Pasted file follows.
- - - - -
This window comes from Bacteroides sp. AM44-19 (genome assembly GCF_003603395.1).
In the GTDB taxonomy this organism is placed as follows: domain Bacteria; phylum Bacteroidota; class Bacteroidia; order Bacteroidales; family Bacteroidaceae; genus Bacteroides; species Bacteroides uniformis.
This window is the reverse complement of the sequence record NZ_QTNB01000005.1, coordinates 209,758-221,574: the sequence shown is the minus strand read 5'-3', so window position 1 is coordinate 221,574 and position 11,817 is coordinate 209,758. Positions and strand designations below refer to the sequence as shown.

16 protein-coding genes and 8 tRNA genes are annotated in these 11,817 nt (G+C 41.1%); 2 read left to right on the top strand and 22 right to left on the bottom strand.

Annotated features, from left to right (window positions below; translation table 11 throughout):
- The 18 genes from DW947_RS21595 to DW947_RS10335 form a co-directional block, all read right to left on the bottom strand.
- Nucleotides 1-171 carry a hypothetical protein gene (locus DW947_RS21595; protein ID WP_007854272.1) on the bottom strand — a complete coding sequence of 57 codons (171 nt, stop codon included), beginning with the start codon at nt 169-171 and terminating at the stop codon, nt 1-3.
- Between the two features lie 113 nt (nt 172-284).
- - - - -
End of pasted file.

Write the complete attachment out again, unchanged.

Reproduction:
This window comes from Bacteroides sp. AM44-19 (genome assembly GCF_003603395.1).
In the GTDB taxonomy this organism is placed as follows: domain Bacteria; phylum Bacteroidota; class Bacteroidia; order Bacteroidales; family Bacteroidaceae; genus Bacteroides; species Bacteroides uniformis.
This window is the reverse complement of the sequence record NZ_QTNB01000005.1, coordinates 209,758-221,574: the sequence shown is the minus strand read 5'-3', so window position 1 is coordinate 221,574 and position 11,817 is coordinate 209,758. Positions and strand designations below refer to the sequence as shown.

16 protein-coding genes and 8 tRNA genes are annotated in these 11,817 nt (G+C 41.1%); 2 read left to right on the top strand and 22 right to left on the bottom strand.

Annotated features, from left to right (window positions below; translation table 11 throughout):
- The 18 genes from DW947_RS21595 to DW947_RS10335 form a co-directional block, all read right to left on the bottom strand.
- Nucleotides 1-171 carry a hypothetical protein gene (locus DW947_RS21595; protein ID WP_007854272.1) on the bottom strand — a complete coding sequence of 57 codons (171 nt, stop codon included), beginning with the start codon at nt 169-171 and terminating at the stop codon, nt 1-3.
- Between the two features lie 113 nt (nt 172-284).